Following is one of the accounts of this lecture found in the newspaper archives.
The Daily Nevada State Journal, Reno, Nevada, Tuesday, June 30, 1891, Page 2.
For the entertainment of the American Institute of Electrical Engineers at Columbia College, New York, Nikola Tesla illustrated a lecture with a series of experiments which surprised and enlightened his audience. The New York Recorder says Tesla, who has a high reputation as an electrician, has been experimenting upon a practically new electric light, but it was not known outside his laboratory that he had achieved such wonderful results or came so near revolutionizing the theory of light. He demonstrated by experiments that incandescent lamps do not require two or three single wires to feed them, but that a single wire from a dynamo with a single branch to each lamp will answer the purpose equally well. He also does away with the carbon filament which furnishes the light in the incandescent lamps, and substitutes a solid block of carbon. The branch wire terminates in this block and causes a glow just as the continuous circuit does in the slender carbon filament now in use. This carbon filament is the most serious objection to the present form of incandescent lamps. It must necessarily be very slender to offer the required resistance to the passage of the current, and being carbon is also unavoidably of fragile substance, hence the filaments are constantly breaking, and each destroys a lamp, of which the estimated manufacture is 50,000 a day. The carbon blocks which Tesla purposes substituting for the lamps are made at little cost and can be depended upon to perform their work as reliably as a gas burner.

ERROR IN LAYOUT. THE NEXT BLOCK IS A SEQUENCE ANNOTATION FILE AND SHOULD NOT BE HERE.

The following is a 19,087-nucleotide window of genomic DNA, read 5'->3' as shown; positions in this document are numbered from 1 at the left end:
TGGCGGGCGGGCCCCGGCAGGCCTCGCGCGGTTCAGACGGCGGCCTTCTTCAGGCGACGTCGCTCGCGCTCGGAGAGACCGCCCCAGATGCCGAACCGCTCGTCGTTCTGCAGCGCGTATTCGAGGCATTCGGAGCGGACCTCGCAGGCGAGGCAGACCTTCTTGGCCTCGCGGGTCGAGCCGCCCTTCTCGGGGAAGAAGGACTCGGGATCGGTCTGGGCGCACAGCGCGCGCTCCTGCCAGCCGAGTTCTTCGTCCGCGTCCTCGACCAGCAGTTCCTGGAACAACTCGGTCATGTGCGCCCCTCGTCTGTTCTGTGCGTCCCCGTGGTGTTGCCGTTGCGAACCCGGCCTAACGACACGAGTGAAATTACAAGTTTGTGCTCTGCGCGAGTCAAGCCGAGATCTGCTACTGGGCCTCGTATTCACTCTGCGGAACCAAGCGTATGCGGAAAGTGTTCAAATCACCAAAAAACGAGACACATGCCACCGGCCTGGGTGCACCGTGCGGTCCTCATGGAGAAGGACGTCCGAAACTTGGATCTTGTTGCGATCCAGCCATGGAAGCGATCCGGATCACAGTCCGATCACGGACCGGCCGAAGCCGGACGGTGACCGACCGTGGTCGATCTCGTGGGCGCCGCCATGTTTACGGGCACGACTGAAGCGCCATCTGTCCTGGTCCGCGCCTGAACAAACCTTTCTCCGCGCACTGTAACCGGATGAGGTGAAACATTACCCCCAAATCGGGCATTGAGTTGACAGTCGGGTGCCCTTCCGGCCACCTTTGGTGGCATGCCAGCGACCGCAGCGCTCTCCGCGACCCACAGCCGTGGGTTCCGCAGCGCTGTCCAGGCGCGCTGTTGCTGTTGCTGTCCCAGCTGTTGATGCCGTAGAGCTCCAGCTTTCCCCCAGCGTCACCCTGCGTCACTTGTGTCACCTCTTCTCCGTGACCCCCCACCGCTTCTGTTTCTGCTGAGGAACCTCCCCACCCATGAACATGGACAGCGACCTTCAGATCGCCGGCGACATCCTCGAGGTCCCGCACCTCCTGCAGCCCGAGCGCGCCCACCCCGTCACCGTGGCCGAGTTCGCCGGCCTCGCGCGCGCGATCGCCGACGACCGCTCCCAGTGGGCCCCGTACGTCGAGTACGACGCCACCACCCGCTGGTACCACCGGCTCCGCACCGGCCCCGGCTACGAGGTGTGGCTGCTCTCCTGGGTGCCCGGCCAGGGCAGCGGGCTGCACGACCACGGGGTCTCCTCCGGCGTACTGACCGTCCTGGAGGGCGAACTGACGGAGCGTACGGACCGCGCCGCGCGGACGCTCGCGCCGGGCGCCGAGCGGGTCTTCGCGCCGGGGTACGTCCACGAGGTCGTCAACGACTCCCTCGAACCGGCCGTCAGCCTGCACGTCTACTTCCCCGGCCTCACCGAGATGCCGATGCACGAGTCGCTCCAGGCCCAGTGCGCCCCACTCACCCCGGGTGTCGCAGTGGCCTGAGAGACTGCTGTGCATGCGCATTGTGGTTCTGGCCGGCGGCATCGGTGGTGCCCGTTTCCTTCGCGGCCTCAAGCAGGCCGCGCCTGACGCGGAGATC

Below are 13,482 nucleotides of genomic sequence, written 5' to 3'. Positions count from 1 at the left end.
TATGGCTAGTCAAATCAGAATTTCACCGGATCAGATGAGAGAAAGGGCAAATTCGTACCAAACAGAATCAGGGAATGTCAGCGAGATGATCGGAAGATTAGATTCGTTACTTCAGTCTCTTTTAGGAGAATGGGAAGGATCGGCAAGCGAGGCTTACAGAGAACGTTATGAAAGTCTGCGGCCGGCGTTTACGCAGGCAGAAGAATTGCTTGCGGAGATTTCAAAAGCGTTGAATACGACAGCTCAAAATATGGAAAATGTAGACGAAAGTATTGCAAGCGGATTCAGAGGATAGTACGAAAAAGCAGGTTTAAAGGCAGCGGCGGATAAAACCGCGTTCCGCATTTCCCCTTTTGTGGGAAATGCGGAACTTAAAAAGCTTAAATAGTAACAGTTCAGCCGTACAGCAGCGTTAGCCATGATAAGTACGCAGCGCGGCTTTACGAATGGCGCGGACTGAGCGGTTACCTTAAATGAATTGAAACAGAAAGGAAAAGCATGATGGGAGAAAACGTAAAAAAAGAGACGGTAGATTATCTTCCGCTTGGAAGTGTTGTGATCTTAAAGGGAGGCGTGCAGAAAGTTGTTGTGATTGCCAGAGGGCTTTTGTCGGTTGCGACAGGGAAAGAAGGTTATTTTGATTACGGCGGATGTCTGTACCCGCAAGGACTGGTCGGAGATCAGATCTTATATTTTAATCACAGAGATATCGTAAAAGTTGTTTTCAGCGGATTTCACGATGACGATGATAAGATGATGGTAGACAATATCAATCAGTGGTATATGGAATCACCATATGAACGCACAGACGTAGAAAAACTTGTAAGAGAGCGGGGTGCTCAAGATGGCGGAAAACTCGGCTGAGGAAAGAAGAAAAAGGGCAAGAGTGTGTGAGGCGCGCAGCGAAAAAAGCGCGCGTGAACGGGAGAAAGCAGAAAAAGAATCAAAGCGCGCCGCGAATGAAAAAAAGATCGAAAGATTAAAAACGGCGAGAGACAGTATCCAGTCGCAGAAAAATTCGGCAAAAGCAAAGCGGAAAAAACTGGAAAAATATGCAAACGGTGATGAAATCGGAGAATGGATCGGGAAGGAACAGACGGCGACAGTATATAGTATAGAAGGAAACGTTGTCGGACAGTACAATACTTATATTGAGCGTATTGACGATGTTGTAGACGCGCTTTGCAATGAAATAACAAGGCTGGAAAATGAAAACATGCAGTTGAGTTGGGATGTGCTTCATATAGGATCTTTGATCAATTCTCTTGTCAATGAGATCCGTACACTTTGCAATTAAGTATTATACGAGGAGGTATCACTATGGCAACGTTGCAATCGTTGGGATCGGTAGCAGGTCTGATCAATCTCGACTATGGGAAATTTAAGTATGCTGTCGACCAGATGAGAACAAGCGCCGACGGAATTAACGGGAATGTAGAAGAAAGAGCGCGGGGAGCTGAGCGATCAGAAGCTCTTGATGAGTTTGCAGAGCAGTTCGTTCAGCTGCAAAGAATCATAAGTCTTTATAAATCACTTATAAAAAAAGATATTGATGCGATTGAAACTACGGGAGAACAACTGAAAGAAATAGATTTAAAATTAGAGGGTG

One of the most remarkable demonstrations made by Tesla was that showing the absolute harmlessness of his electric current. It was generated primarily from an alternating current dynamo, each as has so often been condemned as the essense (sic) of deadliness. This dynamo was speeded to its capacity, and by auxiliary aid the current was raised to 250,000 volts, which, under ordinary circumstances, would be 250 times more than sufficient to kill, yet